Consider this the companion post to yesterday's post about how Jones hit a controlled fade off the tee. This also comes from John Andrisani's book The Bobby Jones Way, published back in 2002.
And believe it or not -- and I know those of you who struggle with a slice will have trouble believing it -- but compared to the fade, this draw is actually a simpler shot.
As you might suspect, Jones teed the ball higher when he wanted to hit a draw. That's a common modern tip for hitting long drives, since it helps you hit the ball with an upward but flatter swing. However, while most modern instructors recommend teeing the ball so half of it is above the top of the club, Andrisani says Jones teed THE ENTIRE BALL above the top of the club! I'm not sure USGA-legal tees are tall enough for that.
However, if you use your 3-wood for this tee shot -- and most pros tend to do that, since draws fly considerably lower than a straight shot so the extra loft helps -- the modern equivalent would probably be to just tee the ball as high as you can.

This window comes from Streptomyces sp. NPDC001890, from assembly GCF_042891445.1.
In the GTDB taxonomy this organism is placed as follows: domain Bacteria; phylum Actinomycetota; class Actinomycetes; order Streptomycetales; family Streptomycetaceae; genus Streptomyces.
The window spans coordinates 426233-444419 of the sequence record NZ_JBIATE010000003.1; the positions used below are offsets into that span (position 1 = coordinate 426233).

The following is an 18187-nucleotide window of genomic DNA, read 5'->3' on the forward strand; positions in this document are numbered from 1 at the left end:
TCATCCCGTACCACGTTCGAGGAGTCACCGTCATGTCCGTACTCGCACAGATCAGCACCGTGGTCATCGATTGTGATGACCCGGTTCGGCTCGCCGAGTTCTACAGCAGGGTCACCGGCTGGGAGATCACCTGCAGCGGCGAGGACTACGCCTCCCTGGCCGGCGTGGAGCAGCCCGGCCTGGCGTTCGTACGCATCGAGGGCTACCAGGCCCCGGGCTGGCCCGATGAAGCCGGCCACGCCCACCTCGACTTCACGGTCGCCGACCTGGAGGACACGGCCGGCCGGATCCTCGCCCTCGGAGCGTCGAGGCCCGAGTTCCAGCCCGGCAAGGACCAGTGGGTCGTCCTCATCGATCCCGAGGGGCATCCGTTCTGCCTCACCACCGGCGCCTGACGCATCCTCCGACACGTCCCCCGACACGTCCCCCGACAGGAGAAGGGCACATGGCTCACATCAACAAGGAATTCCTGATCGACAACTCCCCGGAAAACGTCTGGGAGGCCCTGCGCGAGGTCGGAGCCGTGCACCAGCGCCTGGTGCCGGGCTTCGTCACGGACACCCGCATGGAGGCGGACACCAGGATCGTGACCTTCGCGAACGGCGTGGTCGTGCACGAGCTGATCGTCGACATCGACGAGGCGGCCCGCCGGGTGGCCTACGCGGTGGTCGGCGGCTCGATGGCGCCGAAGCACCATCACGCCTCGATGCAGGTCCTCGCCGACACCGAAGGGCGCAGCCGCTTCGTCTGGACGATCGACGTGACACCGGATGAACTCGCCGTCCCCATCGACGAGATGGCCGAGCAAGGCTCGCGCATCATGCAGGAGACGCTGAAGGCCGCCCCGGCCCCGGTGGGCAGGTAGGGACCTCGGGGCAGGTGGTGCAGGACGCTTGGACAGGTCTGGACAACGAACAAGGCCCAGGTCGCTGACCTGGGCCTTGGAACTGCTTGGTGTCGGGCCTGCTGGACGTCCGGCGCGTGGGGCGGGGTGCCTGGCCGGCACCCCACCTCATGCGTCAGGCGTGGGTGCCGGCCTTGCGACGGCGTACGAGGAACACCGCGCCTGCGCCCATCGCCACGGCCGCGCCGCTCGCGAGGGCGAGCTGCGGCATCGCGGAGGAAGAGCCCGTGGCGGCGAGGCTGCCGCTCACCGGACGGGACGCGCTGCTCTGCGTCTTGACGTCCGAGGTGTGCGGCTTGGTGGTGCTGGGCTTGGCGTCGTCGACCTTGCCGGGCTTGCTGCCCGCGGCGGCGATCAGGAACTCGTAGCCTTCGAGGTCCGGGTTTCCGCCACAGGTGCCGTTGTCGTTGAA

When Jones addressed the ball, his setup sounds like a Jack Nicklaus setup. (Not a surprise, since Nicklaus was a huge Bobby Jones fan.) However -- and this is contrary to the typical modern advice on how to aim -- Jones aimed his clubface directly at his target and then closed his stance only slightly. That means your feet, body and grip are aimed for a slight push BUT the clubface is aimed at the target.
Let me add something here that Andrisani doesn't. Yesterday I said that Jones wrote in one of his own books that he liked to play the ball about even with his lead heel. Well, Jones did that pretty much all the time, no matter what kind of shot he was playing.
So if you try this draw technique, try playing the ball forward as well. It should help you get the clubface square or even a bit closed at impact, which slicers generally struggle to do. With the ball teed so high, you shouldn't have any problem getting solid contact, even though the ball is forward in your stance.
Other than that, you're just making a normal swing.
I know the Jones technique sounds a bit strange when compared with most modern instruction. But if you've been struggling to hit a draw, this technique just might be what you're looking for.